WK: Yes, the best thing that happened to me was the friendship I made with an older musician, Red Rodney, a jazz trumpeter -- the experience of meeting him and becoming his student and seeing a version of myself. He was in his fifties then; I was in my twenties. He was coming back to prison for the fourth time and I just didn't want to go back to prison again. I thought, “At the rate I'm going, I will be back. So I need to change.” And the fact that I could improve my job skills and I could do something positive in an otherwise negative environment added to not only my life but added to my fellow prisoners’ lives. We were able to do regular musical performances throughout the institution and provide high-quality live musical entertainment for people. It allowed me to be part of the community.
LP: During your Jail Guitar Doors visits to different facilities, do you see yourself in any of the young prisoners?
WK: I see myself in all of them. I am those guys. And we have success stories, dozens and dozens of them. I've worked with groups of men in our workshops. We do not recognize gang affiliations or racial barriers or class barriers or neighborhood barriers. Everybody in our workshop is an artist. Prison politics are left out on the yard. There can be no threats and no intimidation. We have to treat each other with dignity and respect. There's no racist humor. There's no sexist humor. There's no banging on the mic. And there's no disrespecting women. Based on those guidelines, we have a safe environment for people to open up their humanity, look at their own lives and go inside and see where things started to go wrong.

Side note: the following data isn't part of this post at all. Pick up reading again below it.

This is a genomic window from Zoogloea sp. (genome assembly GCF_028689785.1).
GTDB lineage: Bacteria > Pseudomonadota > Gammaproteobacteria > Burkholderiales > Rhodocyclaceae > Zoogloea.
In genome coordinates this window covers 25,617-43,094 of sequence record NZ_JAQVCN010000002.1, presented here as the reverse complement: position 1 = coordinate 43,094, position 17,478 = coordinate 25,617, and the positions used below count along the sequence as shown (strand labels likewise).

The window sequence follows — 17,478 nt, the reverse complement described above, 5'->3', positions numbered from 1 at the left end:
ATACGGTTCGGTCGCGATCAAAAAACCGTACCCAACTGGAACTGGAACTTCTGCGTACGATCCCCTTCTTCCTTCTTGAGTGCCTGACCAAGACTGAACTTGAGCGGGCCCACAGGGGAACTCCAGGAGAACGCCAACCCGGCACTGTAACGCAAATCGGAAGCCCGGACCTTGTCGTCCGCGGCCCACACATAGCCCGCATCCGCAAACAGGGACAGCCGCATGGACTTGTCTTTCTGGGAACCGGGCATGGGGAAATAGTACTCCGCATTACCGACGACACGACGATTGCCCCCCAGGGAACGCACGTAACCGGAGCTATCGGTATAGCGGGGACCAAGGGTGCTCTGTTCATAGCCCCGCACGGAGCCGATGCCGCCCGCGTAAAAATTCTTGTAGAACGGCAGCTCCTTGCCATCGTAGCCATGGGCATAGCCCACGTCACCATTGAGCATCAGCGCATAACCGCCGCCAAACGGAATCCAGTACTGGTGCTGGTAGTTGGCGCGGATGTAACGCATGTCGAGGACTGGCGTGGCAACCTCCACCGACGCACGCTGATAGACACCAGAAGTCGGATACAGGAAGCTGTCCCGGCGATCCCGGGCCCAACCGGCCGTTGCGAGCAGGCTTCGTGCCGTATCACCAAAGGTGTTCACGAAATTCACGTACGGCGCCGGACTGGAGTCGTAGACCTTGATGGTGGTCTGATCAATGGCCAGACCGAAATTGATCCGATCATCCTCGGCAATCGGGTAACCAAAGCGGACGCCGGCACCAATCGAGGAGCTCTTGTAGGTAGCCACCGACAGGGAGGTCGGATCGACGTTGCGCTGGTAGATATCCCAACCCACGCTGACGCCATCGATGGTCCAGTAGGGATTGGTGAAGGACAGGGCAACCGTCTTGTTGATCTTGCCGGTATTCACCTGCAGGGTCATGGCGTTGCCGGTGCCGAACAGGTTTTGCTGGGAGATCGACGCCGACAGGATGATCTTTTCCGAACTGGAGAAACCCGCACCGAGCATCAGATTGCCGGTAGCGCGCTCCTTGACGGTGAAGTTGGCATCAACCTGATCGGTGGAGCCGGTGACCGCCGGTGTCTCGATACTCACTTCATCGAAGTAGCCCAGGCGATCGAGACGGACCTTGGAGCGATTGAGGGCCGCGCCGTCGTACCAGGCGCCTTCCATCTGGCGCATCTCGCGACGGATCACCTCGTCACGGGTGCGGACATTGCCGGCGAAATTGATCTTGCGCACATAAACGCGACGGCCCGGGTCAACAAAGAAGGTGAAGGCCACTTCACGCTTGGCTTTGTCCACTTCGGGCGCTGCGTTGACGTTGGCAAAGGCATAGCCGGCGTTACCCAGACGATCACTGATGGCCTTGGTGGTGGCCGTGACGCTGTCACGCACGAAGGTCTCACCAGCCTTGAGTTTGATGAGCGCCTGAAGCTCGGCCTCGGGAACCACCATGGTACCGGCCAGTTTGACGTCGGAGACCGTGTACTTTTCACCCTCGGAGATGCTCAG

LP: What touching stories do you have about the prisoner interactions you've seen on those visits?
WK: Well, for example, I've had guys tell me, "You know that guy over there? I never liked him. But man, we worked on that song together and you know what? He ain't so bad. He's kind of cool. I like him." So, in the transformative power of art and music, we can touch people's humanity, and if they can touch their own humanity they can begin to touch each other's humanity. And that's the definition of rehabilitation.
LP: So, now that you are here, more than 40 years after your prison experiences and 50 years after the MC5, with MC50. How did you go about recruiting the people that are in this touring lineup, to recreate the MC5’s music – since obviously, most of the people who created it aren't with us anymore?